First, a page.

U.S. Yanks Staff in Cuba After Attacks on American Diplomats

Move reverses major part of Obama's diplomatic detente with Havana

U.S. Embassy in Havana
U.S. Embassy in Havana / Getty Images
• September 29, 2017 10:18 am


The State Department is yanking a significant portion of its personnel out of Cuba and warning U.S. travelers that the country is not safe to visit because of mysterious attacks on American diplomats that have permanently damaged their health, according to the Associated Press.

The move effectively reverses many aspects of President Obama’s policy of normalizing relations with Cuba.

The State Department is drawing down to a skeleton, essential-staff only position, according to the AP, with only "emergency personnel" remaining.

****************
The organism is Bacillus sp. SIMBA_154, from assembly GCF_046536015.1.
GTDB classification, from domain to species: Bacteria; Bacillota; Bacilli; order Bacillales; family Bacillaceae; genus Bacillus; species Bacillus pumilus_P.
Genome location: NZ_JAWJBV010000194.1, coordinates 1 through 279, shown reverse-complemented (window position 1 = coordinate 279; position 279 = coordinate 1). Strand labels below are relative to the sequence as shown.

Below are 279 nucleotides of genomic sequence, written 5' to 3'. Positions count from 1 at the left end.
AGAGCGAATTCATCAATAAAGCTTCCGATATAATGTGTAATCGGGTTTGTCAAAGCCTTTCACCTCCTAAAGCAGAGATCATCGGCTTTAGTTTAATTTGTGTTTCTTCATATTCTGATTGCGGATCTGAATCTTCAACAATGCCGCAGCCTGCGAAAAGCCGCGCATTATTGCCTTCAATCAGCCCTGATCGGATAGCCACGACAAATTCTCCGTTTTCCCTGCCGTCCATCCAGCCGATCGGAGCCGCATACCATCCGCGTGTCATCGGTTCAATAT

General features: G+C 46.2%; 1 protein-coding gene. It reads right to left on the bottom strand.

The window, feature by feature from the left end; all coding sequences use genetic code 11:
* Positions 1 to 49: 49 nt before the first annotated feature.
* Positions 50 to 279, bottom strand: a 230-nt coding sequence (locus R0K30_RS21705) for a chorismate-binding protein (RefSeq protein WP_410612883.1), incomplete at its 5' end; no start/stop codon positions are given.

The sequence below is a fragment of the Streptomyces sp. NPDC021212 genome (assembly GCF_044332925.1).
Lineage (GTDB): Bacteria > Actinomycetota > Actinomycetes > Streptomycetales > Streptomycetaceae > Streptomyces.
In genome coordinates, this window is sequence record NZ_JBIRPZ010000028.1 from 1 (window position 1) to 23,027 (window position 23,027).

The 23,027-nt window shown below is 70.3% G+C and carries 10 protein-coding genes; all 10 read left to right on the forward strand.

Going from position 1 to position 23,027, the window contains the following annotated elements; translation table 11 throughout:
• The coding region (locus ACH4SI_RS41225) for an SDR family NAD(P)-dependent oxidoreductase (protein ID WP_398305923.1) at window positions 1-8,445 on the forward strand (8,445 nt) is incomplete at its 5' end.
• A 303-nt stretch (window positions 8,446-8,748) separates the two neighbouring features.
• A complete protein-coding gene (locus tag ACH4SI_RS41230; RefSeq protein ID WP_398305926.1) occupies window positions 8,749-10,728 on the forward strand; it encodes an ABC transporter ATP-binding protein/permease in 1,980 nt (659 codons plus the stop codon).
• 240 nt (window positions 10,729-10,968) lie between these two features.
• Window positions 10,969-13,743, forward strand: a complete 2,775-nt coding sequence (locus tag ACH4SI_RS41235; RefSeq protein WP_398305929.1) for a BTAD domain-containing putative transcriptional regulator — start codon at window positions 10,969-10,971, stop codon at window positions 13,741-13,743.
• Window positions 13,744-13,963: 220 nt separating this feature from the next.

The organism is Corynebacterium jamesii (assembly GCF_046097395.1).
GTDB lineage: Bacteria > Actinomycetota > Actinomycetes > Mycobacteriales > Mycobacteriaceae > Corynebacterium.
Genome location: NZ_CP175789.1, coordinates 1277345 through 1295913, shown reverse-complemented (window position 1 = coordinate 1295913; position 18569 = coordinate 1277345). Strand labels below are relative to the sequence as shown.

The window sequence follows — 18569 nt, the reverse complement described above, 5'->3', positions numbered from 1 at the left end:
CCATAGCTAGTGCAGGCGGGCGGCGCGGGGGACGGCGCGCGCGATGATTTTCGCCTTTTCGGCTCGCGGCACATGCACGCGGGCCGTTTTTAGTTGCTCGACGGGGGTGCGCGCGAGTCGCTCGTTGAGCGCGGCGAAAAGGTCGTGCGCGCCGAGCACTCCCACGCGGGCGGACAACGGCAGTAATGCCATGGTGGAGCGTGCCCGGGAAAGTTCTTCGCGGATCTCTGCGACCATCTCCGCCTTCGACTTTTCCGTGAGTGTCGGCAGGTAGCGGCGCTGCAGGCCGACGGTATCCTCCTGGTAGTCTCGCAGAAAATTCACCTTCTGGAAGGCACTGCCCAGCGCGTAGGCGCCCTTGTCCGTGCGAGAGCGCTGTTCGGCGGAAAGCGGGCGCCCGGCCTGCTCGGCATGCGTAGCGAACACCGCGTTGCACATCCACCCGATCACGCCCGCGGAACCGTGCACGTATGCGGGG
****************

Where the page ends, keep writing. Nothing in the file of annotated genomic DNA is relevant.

The United States is also putting the brakes on all visa processing to Cuba and issuing an urgent travel warning to American citizens that they should not visit the island nation because their safety is at risk.

Washington’s foreign policy community was bracing for the move. Two sources familiar with the State Department’s deliberations told the Washington Free Beacon over the last two days that State was putting the final touches on a new sanctions package that would go beyond reducing staffs at both embassies and that an announcement could come as early as Friday.

One source said the State Department had to overcome strong "bureaucratic" resistance among supporters of Obama’s rapprochement to take the dramatic step of drawing reducing staff at the U.S. embassy in Havana to emergency personnel only.

Published under: Cuba